Why Your Doctor Needs a Raise

By Mary Carmichael | Boston Magazine |


The local primary care crisis runs counter to a national trend: Numbers of generalists per capita began rising in 1979, and grew by 26 percent between 1995 and 2005. The problem, for us, started when those new generalists decided where to build their practices. According to a 2004 study in the journal Health Affairs, a full 80 percent settled in places pretty well stocked with primary care docs.

Many newer generalists are foreign medical graduates recruited specifically to take the place of med students who are no longer interested in the field. (Across all disciplines, an astonishing one out of four doctors in the United States today did his or her training abroad.) Since 1997, the number of American med school graduates who pursue family medicine has dropped by half, meaning that what primary care doctors we have tend not to be educated here. Meanwhile, primary care residencies like the one at Beverly Hospital are shutting down, some for lack of interest among med students. Last year, Joseph Gravel, director of the Tufts University family medicine residency at Cambridge Health Alliance, watched three of his graduates drop out of the primary care track. Gravel was troubled, but he couldn’t blame them. "They told me, ‘Dr. Gravel, I hope you don’t feel like I’m a sellout,’" he says. "It’s an economically bad decision to stay in primary care."

Across the country, the average salary for primary care providers has come up since 2004, but not much; it’s now somewhere between $160,000 and $175,000. That’s a decent wage for sure, but nothing compared to what young docs can make if they opt for specialized training, particularly in the fields that med students alternately refer to as "lifestyle specialties" and "the ROAD"— radiology, ophthalmology, anesthesiology, and dermatology—where salaries can top $400,000.

The disparity is felt even more keenly in urban areas like Boston, where the cost of living is high and salaries for primary care docs tend to be lower than the national average, at around $156,000. "If you have highly technical health problems, Boston is a wonderful place to get care," says Gravel. "But primary care hasn’t been as valued in Boston as in other places. There’s been a pretty large lack of attention paid to things that aren’t glitzy—standard, basic stuff, like whether people are getting their Pap smears or hypertension treatments."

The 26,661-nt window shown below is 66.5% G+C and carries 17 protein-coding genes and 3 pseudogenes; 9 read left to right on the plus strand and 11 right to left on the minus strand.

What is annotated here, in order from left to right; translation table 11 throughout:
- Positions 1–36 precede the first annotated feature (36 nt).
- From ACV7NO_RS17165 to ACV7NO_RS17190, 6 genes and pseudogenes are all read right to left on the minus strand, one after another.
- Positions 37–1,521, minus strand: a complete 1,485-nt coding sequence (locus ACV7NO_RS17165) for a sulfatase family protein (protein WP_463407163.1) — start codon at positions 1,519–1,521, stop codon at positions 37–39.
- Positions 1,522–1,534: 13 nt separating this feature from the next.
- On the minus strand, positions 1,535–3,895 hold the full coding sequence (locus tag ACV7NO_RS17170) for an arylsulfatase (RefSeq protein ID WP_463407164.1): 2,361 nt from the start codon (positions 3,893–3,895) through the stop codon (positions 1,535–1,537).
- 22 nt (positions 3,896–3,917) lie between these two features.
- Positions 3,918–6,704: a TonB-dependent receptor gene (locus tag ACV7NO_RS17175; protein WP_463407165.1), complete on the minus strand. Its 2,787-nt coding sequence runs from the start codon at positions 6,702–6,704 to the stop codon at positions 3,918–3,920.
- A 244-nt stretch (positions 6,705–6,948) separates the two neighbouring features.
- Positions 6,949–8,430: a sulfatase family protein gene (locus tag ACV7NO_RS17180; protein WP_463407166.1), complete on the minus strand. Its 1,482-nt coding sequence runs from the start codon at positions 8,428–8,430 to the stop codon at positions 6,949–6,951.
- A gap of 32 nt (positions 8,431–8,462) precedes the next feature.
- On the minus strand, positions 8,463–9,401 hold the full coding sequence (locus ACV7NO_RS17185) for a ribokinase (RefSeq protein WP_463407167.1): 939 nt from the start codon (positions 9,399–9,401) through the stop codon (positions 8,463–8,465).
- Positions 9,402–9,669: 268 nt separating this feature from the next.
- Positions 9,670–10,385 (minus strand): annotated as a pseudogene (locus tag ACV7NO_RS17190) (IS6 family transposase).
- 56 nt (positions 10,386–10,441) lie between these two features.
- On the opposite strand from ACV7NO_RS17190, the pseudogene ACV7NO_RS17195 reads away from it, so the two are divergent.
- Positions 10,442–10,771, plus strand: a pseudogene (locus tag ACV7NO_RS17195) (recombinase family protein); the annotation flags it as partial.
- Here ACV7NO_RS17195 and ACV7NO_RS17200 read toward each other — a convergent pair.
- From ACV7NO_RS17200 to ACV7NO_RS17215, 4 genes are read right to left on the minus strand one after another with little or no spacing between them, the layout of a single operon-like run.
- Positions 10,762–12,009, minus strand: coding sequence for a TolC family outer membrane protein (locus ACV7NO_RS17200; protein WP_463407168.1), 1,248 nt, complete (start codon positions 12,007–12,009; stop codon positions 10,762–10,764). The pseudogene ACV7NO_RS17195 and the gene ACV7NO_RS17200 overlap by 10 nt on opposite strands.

Doctors’ salaries are determined largely by how much Medicare reimburses them for the work they do, a system that puts specialists at an advantage. A specialist’s job often consists of doing procedures, scans, and tests that are easily measured, and most of which can be done quickly these days, thanks to improvements in technology. But a generalist’s work is in some ways more complex. It requires extensively studying a patient’s history, calling nurses and family members, searching journals to figure out which ailment out of thousands could be in play, plus checking, updating, and managing a blizzard of paperwork. Medicare doesn’t pay doctors for any of that. The only reimbursement a primary care doc gets is for the time he or she spends sitting across from a patient, and even that time isn’t particularly well compensated: A half-hour visit in Boston brings in a little over $100 in Medicare payments, about a fourth of what some specialists get for the same amount of time. Private insurance doesn’t pay much better, and actu
ally values specialists over generalists even more than Medicare policy does.

The process for setting these reimbursement rates is, not surprisingly, a bureaucratic nightmare, but the salient point is this: The doctors who sit on the committee that sets the rates are almost overwhelmingly specialists. Put it all together, and it’s a miracle primary care docs make any money at all.
Of course, none of this is the kind of thing that doctors, especially generalists, are supposed to gripe about, at least not in public. Compared with a lot of people, even the lowest-paid doctors don’t have very compelling financial complaints. After they’re done with their residencies, they make four times the salary of the average American worker. Besides, in the medical profession in general (to say nothing of Brahmin Boston in particular), it’s unseemly to be seen with your hand out. Instead, doctors are supposed to act in a noble spirit, as if they’re above monetary concerns. A doctor’s services are often treated as literally invaluable, as so important for the welfare of other human beings that they shouldn’t be associated with anything as tawdry as a price tag. But doctors are people. Like the rest of us, they do care about money, especially when they’re saddled with med school debt that can reach up to a quarter-million dollars.